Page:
Home > Explore Data & Reports > Statistical correction of lidar-derived digital elevation models with multispectral airborne imagery in tidal marshes


Buffington, K.J., B.D. Duggera, K.M. Thorneb, and J.Y. Takekawa. 2016. Statistical correction of lidar-derived digital elevation models with multispectral airborne imagery in tidal marshes. Remote Sensing of Environment, 186:616-625. https://doi.org/10.1016/j.rse.2016.09.020

Data/Report Type:

Sponsored Research


Airborne light detection and ranging (lidar) is a valuable tool for collecting large amounts of elevation data across large areas; however, the limited ability to penetrate dense vegetation with lidar hinders its usefulness for measuring tidal marsh platforms. Methods to correct lidar elevation data are available, but a reliable method that requires limited field work and maintains spatial resolution is lacking. We present a novel method, the Lidar Elevation Adjustment with NDVI (LEAN), to correct lidar digital elevation models (DEMs) with vegetation indices from readily available multispectral airborne imagery (NAIP) and RTK-GPS surveys. Using 17 study sites along the Pacific coast of the U.S., we achieved an average root mean squared error (RMSE) of 0.072 m, with a 40–75% improvement in accuracy from the lidar bare earth DEM. Results from our method compared favorably with results from three other methods (minimum-bin gridding, mean error correction, and vegetation correction factors), and a power analysis applying our extensive RTK-GPS dataset showed that on average 118 points were necessary to calibrate a site-specific correction model for tidal marshes along the Pacific coast. By using available imagery and with minimal field surveys, we showed that lidar-derived DEMs can be adjusted for greater accuracy while maintaining high (1 m) resolution.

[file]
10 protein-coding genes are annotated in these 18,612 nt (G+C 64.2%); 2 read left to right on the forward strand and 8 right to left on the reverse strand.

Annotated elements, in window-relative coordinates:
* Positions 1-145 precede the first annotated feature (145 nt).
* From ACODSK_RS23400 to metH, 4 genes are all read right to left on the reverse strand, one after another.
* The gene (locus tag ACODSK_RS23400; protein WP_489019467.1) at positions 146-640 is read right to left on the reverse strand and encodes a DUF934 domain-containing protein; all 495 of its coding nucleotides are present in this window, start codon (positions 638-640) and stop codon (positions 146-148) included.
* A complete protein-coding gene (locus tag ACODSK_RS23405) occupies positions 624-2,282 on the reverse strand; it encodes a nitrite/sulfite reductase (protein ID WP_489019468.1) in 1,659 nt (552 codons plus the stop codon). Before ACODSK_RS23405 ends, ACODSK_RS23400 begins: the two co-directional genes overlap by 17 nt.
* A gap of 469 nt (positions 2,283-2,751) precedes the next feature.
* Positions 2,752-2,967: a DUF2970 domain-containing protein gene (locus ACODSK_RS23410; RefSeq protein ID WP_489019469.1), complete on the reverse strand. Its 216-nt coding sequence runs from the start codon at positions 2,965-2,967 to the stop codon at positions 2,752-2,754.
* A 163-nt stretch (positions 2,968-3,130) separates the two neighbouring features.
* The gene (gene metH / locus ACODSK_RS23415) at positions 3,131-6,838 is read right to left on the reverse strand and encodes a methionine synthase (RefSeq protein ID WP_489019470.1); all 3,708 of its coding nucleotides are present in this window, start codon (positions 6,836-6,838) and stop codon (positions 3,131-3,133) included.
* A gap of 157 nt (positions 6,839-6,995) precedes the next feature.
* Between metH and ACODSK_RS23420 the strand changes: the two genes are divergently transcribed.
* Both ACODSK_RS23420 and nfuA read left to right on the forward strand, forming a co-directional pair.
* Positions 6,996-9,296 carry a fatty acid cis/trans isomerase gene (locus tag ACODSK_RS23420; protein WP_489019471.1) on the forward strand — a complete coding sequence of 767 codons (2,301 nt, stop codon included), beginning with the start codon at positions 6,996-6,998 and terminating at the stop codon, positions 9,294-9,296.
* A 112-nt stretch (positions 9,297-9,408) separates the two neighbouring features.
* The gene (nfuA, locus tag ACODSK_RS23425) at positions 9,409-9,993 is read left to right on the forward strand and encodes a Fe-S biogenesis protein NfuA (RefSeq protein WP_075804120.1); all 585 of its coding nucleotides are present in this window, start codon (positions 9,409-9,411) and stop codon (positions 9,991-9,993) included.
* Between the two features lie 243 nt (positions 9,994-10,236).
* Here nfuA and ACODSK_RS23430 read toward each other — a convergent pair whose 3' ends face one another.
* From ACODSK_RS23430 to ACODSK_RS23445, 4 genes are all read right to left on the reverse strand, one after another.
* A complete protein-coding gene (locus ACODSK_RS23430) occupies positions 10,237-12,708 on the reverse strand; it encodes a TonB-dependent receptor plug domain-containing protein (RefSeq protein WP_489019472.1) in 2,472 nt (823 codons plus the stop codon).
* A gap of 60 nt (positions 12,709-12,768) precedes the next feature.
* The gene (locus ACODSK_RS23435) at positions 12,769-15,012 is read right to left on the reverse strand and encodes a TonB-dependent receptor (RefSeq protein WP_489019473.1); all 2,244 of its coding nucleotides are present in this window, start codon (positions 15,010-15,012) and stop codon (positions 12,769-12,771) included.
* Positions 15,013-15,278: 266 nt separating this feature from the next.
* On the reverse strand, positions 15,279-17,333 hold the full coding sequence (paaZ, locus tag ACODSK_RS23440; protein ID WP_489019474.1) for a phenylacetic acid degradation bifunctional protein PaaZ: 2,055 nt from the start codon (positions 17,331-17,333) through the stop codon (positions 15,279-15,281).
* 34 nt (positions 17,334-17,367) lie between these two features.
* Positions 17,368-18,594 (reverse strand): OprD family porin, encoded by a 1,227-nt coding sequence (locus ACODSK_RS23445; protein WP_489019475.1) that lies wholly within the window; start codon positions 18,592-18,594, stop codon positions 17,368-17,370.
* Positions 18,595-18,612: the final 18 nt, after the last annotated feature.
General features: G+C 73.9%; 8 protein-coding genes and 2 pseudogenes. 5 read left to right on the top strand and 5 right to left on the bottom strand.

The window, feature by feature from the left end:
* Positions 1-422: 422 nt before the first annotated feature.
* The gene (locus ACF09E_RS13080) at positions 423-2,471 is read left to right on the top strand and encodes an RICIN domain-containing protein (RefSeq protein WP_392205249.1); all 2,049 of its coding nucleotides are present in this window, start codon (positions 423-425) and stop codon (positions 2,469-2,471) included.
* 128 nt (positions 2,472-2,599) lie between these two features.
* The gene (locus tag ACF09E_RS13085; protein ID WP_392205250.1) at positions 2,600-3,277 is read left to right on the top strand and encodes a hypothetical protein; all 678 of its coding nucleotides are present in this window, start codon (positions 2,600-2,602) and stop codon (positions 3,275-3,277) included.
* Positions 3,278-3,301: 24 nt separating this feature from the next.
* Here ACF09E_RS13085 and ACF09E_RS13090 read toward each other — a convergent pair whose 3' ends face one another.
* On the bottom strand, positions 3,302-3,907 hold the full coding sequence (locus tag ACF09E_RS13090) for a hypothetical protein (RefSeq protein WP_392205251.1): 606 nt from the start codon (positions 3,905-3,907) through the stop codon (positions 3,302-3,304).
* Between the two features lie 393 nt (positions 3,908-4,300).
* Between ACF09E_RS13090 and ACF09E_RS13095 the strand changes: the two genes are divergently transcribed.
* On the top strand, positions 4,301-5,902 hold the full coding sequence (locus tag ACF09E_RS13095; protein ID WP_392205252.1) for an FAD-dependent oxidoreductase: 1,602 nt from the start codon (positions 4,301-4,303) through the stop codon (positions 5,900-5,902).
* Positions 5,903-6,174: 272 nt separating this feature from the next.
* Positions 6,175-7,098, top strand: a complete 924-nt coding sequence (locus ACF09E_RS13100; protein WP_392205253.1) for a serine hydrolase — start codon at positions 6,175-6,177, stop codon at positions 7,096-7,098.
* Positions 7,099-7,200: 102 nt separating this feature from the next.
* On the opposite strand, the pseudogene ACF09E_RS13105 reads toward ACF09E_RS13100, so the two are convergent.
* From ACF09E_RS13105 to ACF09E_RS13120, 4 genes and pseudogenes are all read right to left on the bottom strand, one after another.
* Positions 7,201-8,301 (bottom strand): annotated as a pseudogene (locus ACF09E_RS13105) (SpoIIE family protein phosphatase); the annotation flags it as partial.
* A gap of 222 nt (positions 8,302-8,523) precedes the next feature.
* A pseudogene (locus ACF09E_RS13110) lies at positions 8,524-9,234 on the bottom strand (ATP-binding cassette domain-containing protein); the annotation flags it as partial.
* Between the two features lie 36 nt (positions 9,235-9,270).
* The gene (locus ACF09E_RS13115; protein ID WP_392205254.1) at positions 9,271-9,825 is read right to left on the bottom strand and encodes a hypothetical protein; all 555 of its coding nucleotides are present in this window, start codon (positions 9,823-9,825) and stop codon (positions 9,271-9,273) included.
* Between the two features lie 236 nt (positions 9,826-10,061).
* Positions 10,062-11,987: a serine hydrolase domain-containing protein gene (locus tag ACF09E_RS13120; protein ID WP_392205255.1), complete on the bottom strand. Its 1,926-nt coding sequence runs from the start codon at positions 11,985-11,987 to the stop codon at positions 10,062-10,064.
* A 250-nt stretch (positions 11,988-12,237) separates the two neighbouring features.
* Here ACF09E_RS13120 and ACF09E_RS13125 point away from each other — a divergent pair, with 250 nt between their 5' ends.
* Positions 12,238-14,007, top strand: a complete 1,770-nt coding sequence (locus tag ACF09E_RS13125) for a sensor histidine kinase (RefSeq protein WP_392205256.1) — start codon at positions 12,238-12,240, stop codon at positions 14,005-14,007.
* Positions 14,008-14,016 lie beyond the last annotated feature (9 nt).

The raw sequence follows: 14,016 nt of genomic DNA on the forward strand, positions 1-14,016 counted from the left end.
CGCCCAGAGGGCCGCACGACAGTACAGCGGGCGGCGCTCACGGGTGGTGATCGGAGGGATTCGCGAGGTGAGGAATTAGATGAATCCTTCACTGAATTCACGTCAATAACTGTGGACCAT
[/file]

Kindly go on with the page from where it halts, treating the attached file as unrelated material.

Note to readers with disabilities: Some scientific publications linked from this website may not conform to Section 508 accessibility standards due to the complexity of the information being presented. If you need assistance accessing this electronic content, please contact the lead/corresponding author, Primary Contact, or nccos.webcontent@noaa.gov.

Explore Similar Data/Reports


NCCOS delivers ecosystem science solutions for stewardship of the nation’s ocean and coastal resources to sustain thriving coastal communities and economies.

Stay Connected

Sign up for our quarterly newsletter or view our archives.

Follow us on Social

Listen to our Podcast

Check our our new podcast "Coastal Conversations"